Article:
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|Title:||Analysis of major parameters affecting the behavior of the Mississippi River|
|Authors:||United States. Mississippi River Commission.|
United States. Army. Corps of Engineers. Lower Mississippi Valley Division.
Tuttle, James R.
|Publisher:||U.S. Army Engineer Waterways Experiment Station.|
Engineer Research and Development Center (U.S.)
|Series/Report no.:||Report (Potamology Program--P-1 (U.S.)) ; 4.|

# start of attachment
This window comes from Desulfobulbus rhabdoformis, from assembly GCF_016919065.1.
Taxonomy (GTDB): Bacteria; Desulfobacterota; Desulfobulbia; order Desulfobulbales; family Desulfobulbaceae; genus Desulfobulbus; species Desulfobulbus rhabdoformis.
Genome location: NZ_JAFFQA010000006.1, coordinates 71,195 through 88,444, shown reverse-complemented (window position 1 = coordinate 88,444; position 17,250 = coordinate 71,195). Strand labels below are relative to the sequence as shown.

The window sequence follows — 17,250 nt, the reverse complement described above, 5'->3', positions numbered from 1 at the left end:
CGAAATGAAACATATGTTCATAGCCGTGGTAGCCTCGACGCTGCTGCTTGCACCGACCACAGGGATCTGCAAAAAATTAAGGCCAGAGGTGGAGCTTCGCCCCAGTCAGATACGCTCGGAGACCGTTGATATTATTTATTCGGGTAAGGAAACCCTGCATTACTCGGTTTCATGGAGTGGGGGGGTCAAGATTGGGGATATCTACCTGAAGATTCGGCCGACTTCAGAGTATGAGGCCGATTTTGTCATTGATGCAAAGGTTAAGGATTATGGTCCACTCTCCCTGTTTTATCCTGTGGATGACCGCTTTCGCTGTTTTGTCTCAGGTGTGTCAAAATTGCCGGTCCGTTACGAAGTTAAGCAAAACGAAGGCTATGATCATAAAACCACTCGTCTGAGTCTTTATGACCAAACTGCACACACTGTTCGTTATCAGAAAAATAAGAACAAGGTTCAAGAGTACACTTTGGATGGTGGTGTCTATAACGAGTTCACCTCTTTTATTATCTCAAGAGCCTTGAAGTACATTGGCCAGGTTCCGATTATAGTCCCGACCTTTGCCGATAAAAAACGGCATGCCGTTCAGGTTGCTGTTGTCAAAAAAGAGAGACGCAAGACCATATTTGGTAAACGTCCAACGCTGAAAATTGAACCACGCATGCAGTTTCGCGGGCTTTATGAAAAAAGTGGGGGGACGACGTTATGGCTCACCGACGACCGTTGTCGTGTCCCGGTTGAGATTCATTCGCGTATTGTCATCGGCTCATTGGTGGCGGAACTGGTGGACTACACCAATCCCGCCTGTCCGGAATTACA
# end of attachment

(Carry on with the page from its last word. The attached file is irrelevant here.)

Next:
Abstract: The present potamology program was initiated after the major flood of 1973, which confirmed that significant flood control capacity had been lost over a major portion of the lower Mississippi River. Objectives of the program are to obtain a better understanding of: the river's reaction to various arameters, why these reactions occur, and how to control these reactions and/or predict future changes resulting from them. The studies described in this report consisted of detailed investigation of four major parameters: hydrology, sedimentation, channel geometry, and man-made modifications. Hydrology of the Mississippi River is highly variable. Stages change daily, seasonally, and annually. These changes in stage continuously influence scour and fill patterns along the channel bed as well as the magnitude of hydraulic roughness, two variables that significantly affect the capacity of the channel to transport flow. It is important, therefore, that the effects of variable hydrology be recognized and understood and that flood control and channel improvement structures be designed and constructed to accommodate what nature provides. Sediments are very important because they can accumulate in a manner that can seriously affect flood control capacity and navigation conditions. The most important sediments are those transported on and near the channel bed. The majority of these materials appear to be transported by a process called "trading" whereby material is scoured from one location, generally deep pools and point bars, and deposited at a location farther downstream, usually in crossings, during rising stages with the process reversing itself during falling stages. Channel geometry and alignment of the Mississippi River are extremely variable. This discontinuity affects the capability of the channel to effectively transport flow and sediment, causing conditions that can affect flood flow lines and interfere with navigation. Man-made modifications (levees, cutoffs, revetments, and dikes) have individually and collectively influenced river behavior. Some reaches of the river, although improved, continue to be problem areas in spite of considerable construction effort. It appears that present design concepts and criteria are generally adequate except in the more difficult reaches where development of alternative design concepts is needed. Of the four parameters studied, effective management of the sediment parameter offers the greatest potential toward achievement of a stable, dependable channel for both flood control and navigation. The second most significant parameter, one interrelated with sediment transport and storage, is channel geometry and alignment. Future potamology programs should focus primarily on the major objective of improving the balance between hydraulic parameters and sediment transport capabilities for a full range of flows, locally and throughout the middle and lower Mississippi River.
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